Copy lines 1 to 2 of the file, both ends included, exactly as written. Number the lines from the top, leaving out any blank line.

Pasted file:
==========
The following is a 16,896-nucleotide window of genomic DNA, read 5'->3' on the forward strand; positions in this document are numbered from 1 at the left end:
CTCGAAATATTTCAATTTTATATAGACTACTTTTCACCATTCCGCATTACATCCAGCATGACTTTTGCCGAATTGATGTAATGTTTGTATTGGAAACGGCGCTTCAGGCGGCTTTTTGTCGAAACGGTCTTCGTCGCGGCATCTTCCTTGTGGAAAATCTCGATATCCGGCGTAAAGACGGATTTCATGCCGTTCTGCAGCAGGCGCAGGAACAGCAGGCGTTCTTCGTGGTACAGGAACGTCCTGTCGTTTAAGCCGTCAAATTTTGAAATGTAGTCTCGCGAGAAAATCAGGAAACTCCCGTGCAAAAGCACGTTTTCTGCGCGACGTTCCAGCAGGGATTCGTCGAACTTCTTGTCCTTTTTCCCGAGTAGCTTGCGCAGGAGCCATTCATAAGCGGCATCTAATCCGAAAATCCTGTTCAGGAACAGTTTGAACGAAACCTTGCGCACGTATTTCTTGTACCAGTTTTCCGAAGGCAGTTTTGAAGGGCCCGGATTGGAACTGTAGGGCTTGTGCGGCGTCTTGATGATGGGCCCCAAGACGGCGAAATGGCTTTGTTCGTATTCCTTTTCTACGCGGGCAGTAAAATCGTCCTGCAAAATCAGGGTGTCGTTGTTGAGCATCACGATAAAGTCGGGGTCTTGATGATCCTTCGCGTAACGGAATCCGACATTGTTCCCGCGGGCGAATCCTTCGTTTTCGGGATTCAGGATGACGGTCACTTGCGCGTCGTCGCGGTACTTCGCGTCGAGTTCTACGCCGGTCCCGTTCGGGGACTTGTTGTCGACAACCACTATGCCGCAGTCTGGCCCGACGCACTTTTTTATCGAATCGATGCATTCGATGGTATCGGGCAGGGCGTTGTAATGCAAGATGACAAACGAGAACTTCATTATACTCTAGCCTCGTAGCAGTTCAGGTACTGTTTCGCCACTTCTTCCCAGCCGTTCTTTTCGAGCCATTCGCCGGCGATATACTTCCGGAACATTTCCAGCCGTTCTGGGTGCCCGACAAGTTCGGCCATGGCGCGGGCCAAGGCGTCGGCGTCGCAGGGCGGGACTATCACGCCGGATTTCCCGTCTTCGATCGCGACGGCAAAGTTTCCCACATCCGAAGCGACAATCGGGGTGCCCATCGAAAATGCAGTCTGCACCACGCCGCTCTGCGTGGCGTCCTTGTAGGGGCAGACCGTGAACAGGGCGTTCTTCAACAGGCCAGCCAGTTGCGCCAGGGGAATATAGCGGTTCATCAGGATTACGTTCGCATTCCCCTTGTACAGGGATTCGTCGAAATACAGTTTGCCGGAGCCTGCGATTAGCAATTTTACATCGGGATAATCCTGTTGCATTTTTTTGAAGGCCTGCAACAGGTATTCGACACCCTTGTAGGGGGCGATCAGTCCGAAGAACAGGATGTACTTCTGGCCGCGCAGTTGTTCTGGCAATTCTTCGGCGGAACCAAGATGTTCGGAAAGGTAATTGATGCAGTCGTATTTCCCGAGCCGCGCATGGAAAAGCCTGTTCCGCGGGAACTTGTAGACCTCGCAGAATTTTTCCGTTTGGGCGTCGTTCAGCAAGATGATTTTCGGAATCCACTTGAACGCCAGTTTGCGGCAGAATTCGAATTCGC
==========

The following is a 16,896-nucleotide window of genomic DNA, read 5'->3' on the forward strand; positions in this document are numbered from 1 at the left end:
CTCGAAATATTTCAATTTTATATAGACTACTTTTCACCATTCCGCATTACATCCAGCATGACTTTTGCCGAATTGATGTAATGTTTGTATTGGAAACGGCGCTTCAGGCGGCTTTTTGTCGAAACGGTCTTCGTCGCGGCATCTTCCTTGTGGAAAATCTCGATATCCGGCGTAAAGACGGATTTCATGCCGTTCTGCAGCAGGCGCAGGAACAGCAGGCGTTCTTCGTGGTACAGGAACGTCCTGTCGTTTAAGCCGTCAAATTTTGAAATGTAGTCTCGCGAGAAAATCAGGAAACTCCCGTGCAAAAGCACGTTTTCTGCGCGACGTTCCAGCAGGGATTCGTCGAACTTCTTGTCCTTTTTCCCGAGTAGCTTGCGCAGGAGCCATTCATAAGCGGCATCTAATCCGAAAATCCTGTTCAGGAACAGTTTGAACGAAACCTTGCGCACGTATTTCTTGTACCAGTTTTCCGAAGGCAGTTTTGAAGGGCCCGGATTGGAACTGTAGGGCTTGTGCGGCGTCTTGATGATGGGCCCCAAGACGGCGAAATGGCTTTGTTCGTATTCCTTTTCTACGCGGGCAGTAAAATCGTCCTGCAAAATCAGGGTGTCGTTGTTGAGCATCACGATAAAGTCGGGGTCTTGATGATCCTTCGCGTAACGGAATCCGACATTGTTCCCGCGGGCGAATCCTTCGTTTTCGGGATTCAGGATGACGGTCACTTGCGCGTCGTCGCGGTACTTCGCGTCGAGTTCTACGCCGGTCCCGTTCGGGGACTTGTTGTCGACAACCACTATGCCGCAGTCTGGCCCGACGCACTTTTTTATCGAATCGATGCATTCGATGGTATCGGGCAGGGCGTTGTAATGCAAGATGACAAACGAGAACTTCATTATACTCTAGCCTCGTAGCAGTTCAGGTACTGTTTCGCCACTTCTTCCCAGCCGTTCTTTTCGAGCCATTCGCCGGCGATATACTTCCGGAACATTTCCAGCCGTTCTGGGTGCCCGACAAGTTCGGCCATGGCGCGGGCCAAGGCGTCGGCGTCGCAGGGCGGGACTATCACGCCGGATTTCCCGTCTTCGATCGCGACGGCAAAGTTTCCCACATCCGAAGCGACAATCGGGGTGCCCATCGAAAATGCAGTCTGCACCACGCCGCTCTGCGTGGCGTCCTTGTAGGGGCAGACCGTGAACAGGGCGTTCTTCAACAGGCCAGCCAGTTGCGCCAGGGGAATATAGCGGTTCATCAGGATTACGTTCGCATTCCCCTTGTACAGGGATTCGTCGAAATACAGTTTGCCGGAGCCTGCGATTAGCAATTTTACATCGGGATAATCCTGTTGCATTTTTTTGAAGGCCTGCAACAGGTATTCGACACCCTTGTAGGGGGCGATCAGTCCGAAGAACAGGATGTACTTCTGGCCGCGCAGTTGTTCTGGCAATTCTTCGGCGGAACCAAGATGTTCGGAAAGGTAATTGATGCAGTCGTATTTCCCGAGCCGCGCATGGAAAAGCCTGTTCCGCGGGAACTTGTAGACCTCGCAGAATTTTTCCGTTTGGGCGTCGTTCAGCAAGATGATTTTCGGAATCCACTTGAACGCCAGTTTGCGGCAGAATTCGAATTCGC